Why Does Copywriting With Benefits Engage Your Audience More Than Features? | Melotti Media

Why Does Copywriting With Benefits Engage Your Audience More Than Features?


One of the lessons I continually repeat in my Copywriting classes is “When it comes to content, write about the benefits first – not features.” And for good reason!

It sounds pretty obvious, doesn’t it? Yet, why are so many businesses continuing to do it wrong?

It’s one of the fundamental rules all copywriters and content creators must do right if they truly want to engage their audiences, however it remains as a persistent pitfall, continually tripping up many organisations!

Here’s how to ensure that your content is connecting with customers by focusing on the real benefits of your products or services that you’re writing about, and not the features.


Good copywriting and content draws your audience in by offering value, and in exchange, they offer you a piece of their precious time. It’s as simple as that.

Hopefully, the message is so inspiring that they decide to take further action too!

One of the most essential rules of writing this compelling copy is to always be stressing benefits, not features. I say it over and over, time and time again to the point that my students can’t stand to hear it!

There are many business owners and Marketing teams who all continue to be confused by the whole ‘features vs benefits’ dilemma, and it’s one of the reasons why content and marketing efforts fail.

What’s the difference?

Features are the factors and characteristics of your product offering, while a benefit is the advantage that the feature offers a customer that they actually want. I was always told by my Lecturers at University: “sell the hole, not the drill”. As odd (and funny) as that sounds, it has always stuck with me, and it illustrates the rule well.

Here are a couple of examples:

  1. For a Real Estate agent, the signboard is a feature of the service. Selling the home, stress-free, for an excellent result is the benefit.
  2. A Dentist using the latest technology and equipment is a feature. A healthy smile and bright teeth which builds a person’s confidence is a benefit.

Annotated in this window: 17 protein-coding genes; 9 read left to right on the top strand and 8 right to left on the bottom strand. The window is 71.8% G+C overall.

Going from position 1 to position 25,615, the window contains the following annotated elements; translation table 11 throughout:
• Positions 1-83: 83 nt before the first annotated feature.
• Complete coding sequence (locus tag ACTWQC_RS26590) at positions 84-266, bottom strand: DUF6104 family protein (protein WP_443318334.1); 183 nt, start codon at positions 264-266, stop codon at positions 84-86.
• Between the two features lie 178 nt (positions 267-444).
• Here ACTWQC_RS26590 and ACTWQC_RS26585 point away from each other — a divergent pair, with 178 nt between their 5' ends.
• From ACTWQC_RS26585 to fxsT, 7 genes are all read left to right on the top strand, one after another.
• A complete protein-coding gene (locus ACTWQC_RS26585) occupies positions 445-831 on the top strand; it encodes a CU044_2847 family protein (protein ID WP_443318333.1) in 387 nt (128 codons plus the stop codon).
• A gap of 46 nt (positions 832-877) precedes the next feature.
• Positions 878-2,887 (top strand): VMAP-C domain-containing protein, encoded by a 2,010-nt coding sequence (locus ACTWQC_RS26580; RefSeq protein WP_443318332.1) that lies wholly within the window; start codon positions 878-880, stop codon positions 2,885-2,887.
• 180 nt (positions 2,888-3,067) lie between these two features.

3. A Smartphone’s camera pixel rating is a feature. Taking high res photos of good times with friends is a benefit.
  4. Expensive night cream with Vitamins A and E are features. Having glowing, radiant skin every morning is the benefit.

Are you starting to see the difference? You probably noticed that you connected better with the second part of each of those examples, than you did with the first. Why is that? Because benefits are what people most care about as it’s the summary of what’s really in it for them.


Benefits are Features Translated Into Relevant Customer Value  

While people do pay attention to features, they’re a means to an end benefit. Focusing your copywriting and marketing on those overarching advantages will mean that the message you are conveying to your audience is one they actually care about.

Why do people book a holiday in, say, Italy? It’s not so they can catch Qantas QFF754 to fly from Sydney to Rome (feature), and then take a taxi from the airport to the hotel (feature), and book in five nights (feature)- it’s REALLY for freedom (benefit), experience (benefit) and a break from normal life (benefit). Benefits are why people spend money. Benefits are why people give you their time.

What’s The Issue Then? You Don’t Know The Real Benefit!

The concept of highlighting benefits over features seems simple enough, but it’s far more complicated in practise, and what ends up happening is that the copywriter misinterprets the whole situation. In other words, they break the most fundamental rule in existence: knowing your audience.

A good test is to ask yourself: does my writing convey the benefit that will make my target customer think to themselves: “you know what, that IS missing from my life. Here’s my time and money.”?

So, does it? 

A trap that often occurs is that your content conveys ‘secondary’ benefits. In other words, you identified the features and took a step forward to translate what it actually offers the customer, but didn’t go far enough.

For example, take a home cleaning service. The features are the person, their tools of trade, their customer service and so on. Therefore, as an advert writer, it may be tempting to say ‘get a sparkling clean house, without the hassle’. But in essence, is that really the true benefit? Have we taken it far enough? Does our customer say, “I will hire that person because I want my cleaning to be hassle-free”?